Cuba: a dictator on a state visit

What can Miguel Díaz-Canel, the president of Cuba, teach Mexico? With what merit or reason will he deliver, it was reported, a speech today in celebration of National Independence? The diplomatic decisions of President López Obrador would be disconcerting if they were not so obvious: it is not national autonomy to defend dictatorships such as those of Venezuela, Cuba or Nicaragua, it is indifference to peoples who are struggling to obtain minimally the same to which their own was entitled. López Obrador: to be an opposition, to express oneself freely, to be able to compete for power, and, when it is won, to hold it.

Díaz-Canel, the Cuban president, does not even reach the epic of his predecessors. Last July, due to the wave of opposition demonstrations that took place in Cuba (harshly repressed by the regime) we said that the only time I was able to interview Fidel Castro was on July 22, 1992 during the Ibero-American Summit in Madrid, at the time of the greatest international isolation of his government.

At that Summit, except for the dialogue with other presidents that then-President Salinas de Gortari gave him (practically his only means of communication with George Bush and then with Bill Clinton at that time), the reception that the other heads of state gave him. Fidel, including Felipe González, president of the Spanish government, had been harsh, cold, including public demonstrations against him in all his public appearances.

Castro that morning was visibly upset. Among other things, we talked about the death of Camilo Cienfuegos and that day Fidel said one of those phrases that could only be explained in the atmosphere of pessimism that surrounded him then: “If I had died then (like Camilo in 1959), today I would also be a hero”. In 1992 it definitely wasn’t.

Fidel died many years later, left power in 2008 and died in 2016. His popularity since 1992 had fluctuations, but the truth is that, in 62 years of government, the Cuban revolution has experienced the setback generated by a policy every day. anachronistic and that separates the discourse from reality, with a bureaucratized State incapable of meeting the minimum demands of the people.

We also said last July that a year before that interview in Madrid, he had been in Havana, to cover the anniversary of the assault on the Moncada barracks. It was assumed that on that occasion the government would somehow follow the opening line of the socialist camp, with the Soviet Union on which it had depended economically since 1962, on the verge of disappearing. That afternoon, after hours of waiting under the Havana sun, Fidel gave a long speech in which, on the contrary, he further hardened the regime (which months ago, as part of an extensive purge, had ordered the execution of the General Arnaldo Ochoa, coincidentally the closest to Gorbachev, military hero in Angola, and in favor of a gradual opening) and launched the so-called special period, which took the popular economy and rationing to extremes that had never been suffered before and whose consequences were drag up today.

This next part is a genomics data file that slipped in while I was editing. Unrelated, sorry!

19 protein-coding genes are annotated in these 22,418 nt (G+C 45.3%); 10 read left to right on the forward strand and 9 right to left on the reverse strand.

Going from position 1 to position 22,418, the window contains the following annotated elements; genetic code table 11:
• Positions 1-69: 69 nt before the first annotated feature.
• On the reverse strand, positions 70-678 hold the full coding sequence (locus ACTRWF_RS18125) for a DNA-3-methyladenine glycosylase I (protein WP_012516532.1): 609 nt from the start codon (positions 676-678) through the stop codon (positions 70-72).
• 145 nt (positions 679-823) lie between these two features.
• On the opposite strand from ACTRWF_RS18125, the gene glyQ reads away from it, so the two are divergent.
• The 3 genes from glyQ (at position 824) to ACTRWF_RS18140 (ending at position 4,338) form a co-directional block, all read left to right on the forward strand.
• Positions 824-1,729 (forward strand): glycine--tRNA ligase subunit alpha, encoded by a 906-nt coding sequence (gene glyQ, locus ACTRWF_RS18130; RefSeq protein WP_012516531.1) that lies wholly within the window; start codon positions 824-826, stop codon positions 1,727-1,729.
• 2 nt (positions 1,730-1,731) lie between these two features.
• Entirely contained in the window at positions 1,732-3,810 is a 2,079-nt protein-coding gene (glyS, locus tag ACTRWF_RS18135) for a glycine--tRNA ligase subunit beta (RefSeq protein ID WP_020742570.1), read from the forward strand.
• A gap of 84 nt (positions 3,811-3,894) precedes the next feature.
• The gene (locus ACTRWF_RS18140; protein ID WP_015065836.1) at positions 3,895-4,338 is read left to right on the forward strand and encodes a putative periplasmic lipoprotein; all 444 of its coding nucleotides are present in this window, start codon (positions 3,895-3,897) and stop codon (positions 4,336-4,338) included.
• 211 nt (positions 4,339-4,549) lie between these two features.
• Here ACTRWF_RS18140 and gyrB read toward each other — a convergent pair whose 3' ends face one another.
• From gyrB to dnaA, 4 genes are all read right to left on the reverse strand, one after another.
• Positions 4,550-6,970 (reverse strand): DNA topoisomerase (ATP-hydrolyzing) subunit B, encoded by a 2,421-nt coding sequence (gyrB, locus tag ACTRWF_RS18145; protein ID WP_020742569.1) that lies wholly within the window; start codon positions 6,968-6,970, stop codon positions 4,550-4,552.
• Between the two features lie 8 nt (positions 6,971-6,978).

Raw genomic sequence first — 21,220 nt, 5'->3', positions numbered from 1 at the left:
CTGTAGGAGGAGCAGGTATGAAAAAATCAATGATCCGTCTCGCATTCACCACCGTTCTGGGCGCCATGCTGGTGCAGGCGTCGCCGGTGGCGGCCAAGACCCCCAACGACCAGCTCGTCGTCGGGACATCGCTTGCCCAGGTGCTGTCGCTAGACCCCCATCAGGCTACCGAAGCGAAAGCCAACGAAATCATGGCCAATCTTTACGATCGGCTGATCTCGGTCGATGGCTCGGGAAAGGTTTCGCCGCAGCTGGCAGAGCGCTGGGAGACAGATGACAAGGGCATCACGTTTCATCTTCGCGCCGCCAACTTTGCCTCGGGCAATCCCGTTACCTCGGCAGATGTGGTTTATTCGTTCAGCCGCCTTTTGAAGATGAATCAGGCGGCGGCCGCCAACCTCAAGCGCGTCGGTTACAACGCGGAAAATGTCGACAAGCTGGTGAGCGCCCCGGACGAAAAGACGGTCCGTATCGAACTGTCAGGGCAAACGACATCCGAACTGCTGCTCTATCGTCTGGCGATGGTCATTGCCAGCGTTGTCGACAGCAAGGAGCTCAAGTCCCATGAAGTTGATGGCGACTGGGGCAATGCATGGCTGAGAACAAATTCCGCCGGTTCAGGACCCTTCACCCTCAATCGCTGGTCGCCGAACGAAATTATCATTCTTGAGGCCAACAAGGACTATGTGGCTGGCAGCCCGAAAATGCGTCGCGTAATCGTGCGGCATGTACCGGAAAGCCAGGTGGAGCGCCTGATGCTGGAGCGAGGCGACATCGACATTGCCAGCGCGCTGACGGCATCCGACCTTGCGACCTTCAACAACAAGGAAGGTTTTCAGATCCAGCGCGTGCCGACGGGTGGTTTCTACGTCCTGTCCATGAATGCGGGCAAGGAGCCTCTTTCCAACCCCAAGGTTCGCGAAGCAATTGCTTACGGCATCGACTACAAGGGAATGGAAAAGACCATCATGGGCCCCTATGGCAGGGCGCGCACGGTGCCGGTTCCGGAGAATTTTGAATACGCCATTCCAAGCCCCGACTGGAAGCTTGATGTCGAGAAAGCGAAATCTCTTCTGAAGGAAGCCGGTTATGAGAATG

When Fidel left the government, his brother Raúl, we said, tried to travel something like the Chinese path of development and in that context the agreements with Barack Obama and the reopening of diplomatic relations were reached, including Obama’s visit to Havana. The dream lasted very little, the regime did not open almost to anything. The thaw ended shortly after with the arrival of Trump to power, coupled with the weakening of the support of the Venezuelan regime for Cuba, already with Díaz-Canel as president.

Decades have passed and the system does not change. Cuba lives today with a population that is increasingly economically distressed, with a regime that is increasingly closed in political and economic terms, with a government made up of bureaucrats unrelated to contact with the people, and with a society that, due to tourism, for contact with exile, through social networks, even if they are restricted and censored, he knows that this is not his manifest destiny.

When the demonstrations took place last July, President Díaz-Canel accused the protesters of being counterrevolutionaries (the vast majority of them, like himself, had not even been born in 1959), said they were manipulated by the United States, held the responsibility for the situation to the blockade that began in 1962, and asked his supporters to take to the streets to “defend the revolution” and to counterattack, with whatever it was, his opponents. And so they did, leaving a few hundred incarcerated.

In the midst of that repressive wave, President López Obrador, whose sympathy for the Cuban regime is public, sent six ships with food, medicine and vaccines to the Cuban government and demanded that the United States end the blockade of Cuba (a useless measure, which ends up being an alibi for the regime), but he never asked the Cuban government not to repress its opponents and to grant basic, political, social and economic freedoms, violated for 62 years. And I endorse that support with the invitation to Díaz-Canel, a dictator on a state visit.

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